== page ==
Within such a broken community, the march down E. 106th was symbolic, as the battered street is notorious for being a battleground between two rival gangs, according to Cynthia Tobicoe, a community member participating in UOCC.
“When we were growing up we didn’t ever have to worry about getting shot at,” said Tobicoe, a lifelong resident of the community. “I used to sit on my porch till one o’clock without worrying about my safety. Our neighborhood can be beautiful, but we need better resources and we need to come together as one.”
This is only the second march held by UOCC, whose first march took place in the 118th street. However, organizers are planning on holding a march every week at a different street on the South side to spread awareness.
As the march progressed, purple ribbons and flyers decorated the street usually filled with garbage and broken beer bottles. The community welcomed the force for change as drivers honked in approval and shouted words of encouragement from their windows.
That afternoon, hopeful chants and giggles of children filled 106th Street instead of rattling guns and police sirens.
Two days after the march, the UOCC members gathered once more in the parking lot of the United Methodist Church on Sunday. The event took a much lighter tone than the march, as many more neighborhood kids came out to play tug-of-war and jump around in the bouncy castle. DJs played party tunes, and hot dogs and goodie bags kept the children busy as the parents gathered to talk about change.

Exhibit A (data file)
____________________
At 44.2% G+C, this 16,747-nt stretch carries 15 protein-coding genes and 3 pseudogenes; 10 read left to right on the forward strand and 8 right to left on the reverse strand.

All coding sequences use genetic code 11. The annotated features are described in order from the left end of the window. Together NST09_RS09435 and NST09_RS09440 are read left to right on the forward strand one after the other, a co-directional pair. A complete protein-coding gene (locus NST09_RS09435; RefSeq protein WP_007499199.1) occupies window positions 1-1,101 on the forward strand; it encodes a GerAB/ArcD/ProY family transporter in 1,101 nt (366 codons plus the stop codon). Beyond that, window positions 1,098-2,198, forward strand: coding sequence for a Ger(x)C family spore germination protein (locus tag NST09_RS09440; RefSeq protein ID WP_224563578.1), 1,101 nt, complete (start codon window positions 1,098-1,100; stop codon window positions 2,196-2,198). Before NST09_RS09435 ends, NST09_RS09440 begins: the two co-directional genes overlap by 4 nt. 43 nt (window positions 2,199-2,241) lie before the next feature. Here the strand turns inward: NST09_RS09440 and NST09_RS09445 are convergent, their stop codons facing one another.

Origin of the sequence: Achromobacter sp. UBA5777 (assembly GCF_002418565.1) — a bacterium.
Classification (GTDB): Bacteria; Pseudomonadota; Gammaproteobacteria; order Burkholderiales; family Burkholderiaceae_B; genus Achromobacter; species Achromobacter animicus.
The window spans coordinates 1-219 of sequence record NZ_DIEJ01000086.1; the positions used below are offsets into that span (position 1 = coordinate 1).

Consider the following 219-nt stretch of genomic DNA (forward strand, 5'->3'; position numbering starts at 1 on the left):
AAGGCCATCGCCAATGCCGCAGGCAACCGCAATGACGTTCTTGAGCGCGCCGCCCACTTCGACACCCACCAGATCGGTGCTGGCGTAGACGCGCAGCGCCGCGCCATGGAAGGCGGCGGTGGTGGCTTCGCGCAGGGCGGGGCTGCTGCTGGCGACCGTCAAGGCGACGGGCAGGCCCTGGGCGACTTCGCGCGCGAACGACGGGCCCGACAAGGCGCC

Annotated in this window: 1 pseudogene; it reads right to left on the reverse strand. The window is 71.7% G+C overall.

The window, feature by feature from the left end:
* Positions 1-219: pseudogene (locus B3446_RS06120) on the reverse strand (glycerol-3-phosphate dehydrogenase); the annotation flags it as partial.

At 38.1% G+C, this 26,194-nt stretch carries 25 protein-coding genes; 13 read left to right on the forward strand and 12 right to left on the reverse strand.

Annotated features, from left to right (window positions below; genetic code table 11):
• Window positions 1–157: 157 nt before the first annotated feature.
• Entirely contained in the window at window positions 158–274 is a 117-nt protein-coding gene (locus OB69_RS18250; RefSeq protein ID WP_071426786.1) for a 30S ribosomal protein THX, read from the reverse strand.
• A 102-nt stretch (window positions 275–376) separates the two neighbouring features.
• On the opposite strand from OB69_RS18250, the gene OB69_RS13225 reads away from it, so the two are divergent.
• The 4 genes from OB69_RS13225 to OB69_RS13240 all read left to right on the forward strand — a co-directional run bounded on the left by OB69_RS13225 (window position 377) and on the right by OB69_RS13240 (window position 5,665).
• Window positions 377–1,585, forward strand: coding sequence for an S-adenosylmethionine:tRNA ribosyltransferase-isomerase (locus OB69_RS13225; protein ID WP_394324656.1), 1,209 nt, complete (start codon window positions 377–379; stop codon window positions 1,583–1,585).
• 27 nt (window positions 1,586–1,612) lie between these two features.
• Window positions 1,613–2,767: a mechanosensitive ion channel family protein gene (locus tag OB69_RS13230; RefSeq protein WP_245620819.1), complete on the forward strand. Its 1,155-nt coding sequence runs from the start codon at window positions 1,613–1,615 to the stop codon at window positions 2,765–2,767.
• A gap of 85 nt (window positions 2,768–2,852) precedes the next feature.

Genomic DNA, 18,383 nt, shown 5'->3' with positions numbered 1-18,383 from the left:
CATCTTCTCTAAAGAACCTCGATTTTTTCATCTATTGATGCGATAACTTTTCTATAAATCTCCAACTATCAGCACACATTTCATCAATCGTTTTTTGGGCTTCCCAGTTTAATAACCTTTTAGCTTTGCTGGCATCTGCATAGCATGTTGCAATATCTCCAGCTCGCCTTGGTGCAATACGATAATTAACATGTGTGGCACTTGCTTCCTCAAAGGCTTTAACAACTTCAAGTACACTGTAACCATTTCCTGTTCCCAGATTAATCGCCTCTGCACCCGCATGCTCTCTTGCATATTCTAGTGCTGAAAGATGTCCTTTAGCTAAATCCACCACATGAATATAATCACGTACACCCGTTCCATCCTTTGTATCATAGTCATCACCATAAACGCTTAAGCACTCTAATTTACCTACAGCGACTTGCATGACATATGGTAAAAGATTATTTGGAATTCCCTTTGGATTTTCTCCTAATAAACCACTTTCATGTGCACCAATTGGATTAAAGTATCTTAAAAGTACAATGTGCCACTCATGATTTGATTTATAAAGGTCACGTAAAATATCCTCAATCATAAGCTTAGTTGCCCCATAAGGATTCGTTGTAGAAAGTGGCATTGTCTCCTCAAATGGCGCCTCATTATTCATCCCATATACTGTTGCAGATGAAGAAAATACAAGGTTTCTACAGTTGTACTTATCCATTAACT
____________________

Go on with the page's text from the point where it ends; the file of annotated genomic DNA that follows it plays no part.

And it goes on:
Rev. Zaki, pastor at the United Methodist Church, said he believes that the UOCC’s events are a very worthwhile effort to open doors to, and that it is a right thing for his church to support.
For a grassroots organization to spring up out of a community is a thing to celebrate, Rev. Zaki added. As a fledgling organization, UOCC is striving to reach out to as many individuals and families in the community as possible. UOCC is already getting support from Rising In Social Equality (R.I.S.E.), another community group who helped promote and plan the march on Friday.
“Our kids, we don’t want them to survive the streets, but thrive in them,” said Samuel Corona, watching his son Gabriel the spokesperson play around with other neighborhood kids. “With an event like this, we want to bring the community together and show them we are available as resources. We want to be a new voice for this area.”
Corona fears that there is less and less place for the children to grow, as gangs recruit younger kids off the streets.
“We’re in a war for the youth,” he said.
Corona also said that events like the rally can help children find a place to be themselves in a safe environment and have fun, instead of staying home and fearing violence in the streets.
As the rally neared its end, Gabriel mounted the DJ booth and held the microphone firmly in his hand as he addressed the families, friends and attendants.
“We thank you for coming out and signing the slips to volunteer,” he said. “And the reason why we started this was to help the kids and community so that they can take the resources that we give them and hope for a better future. Once again, thank you for coming out.”
All photos by Sooahn Ko of the Chicago Bureau.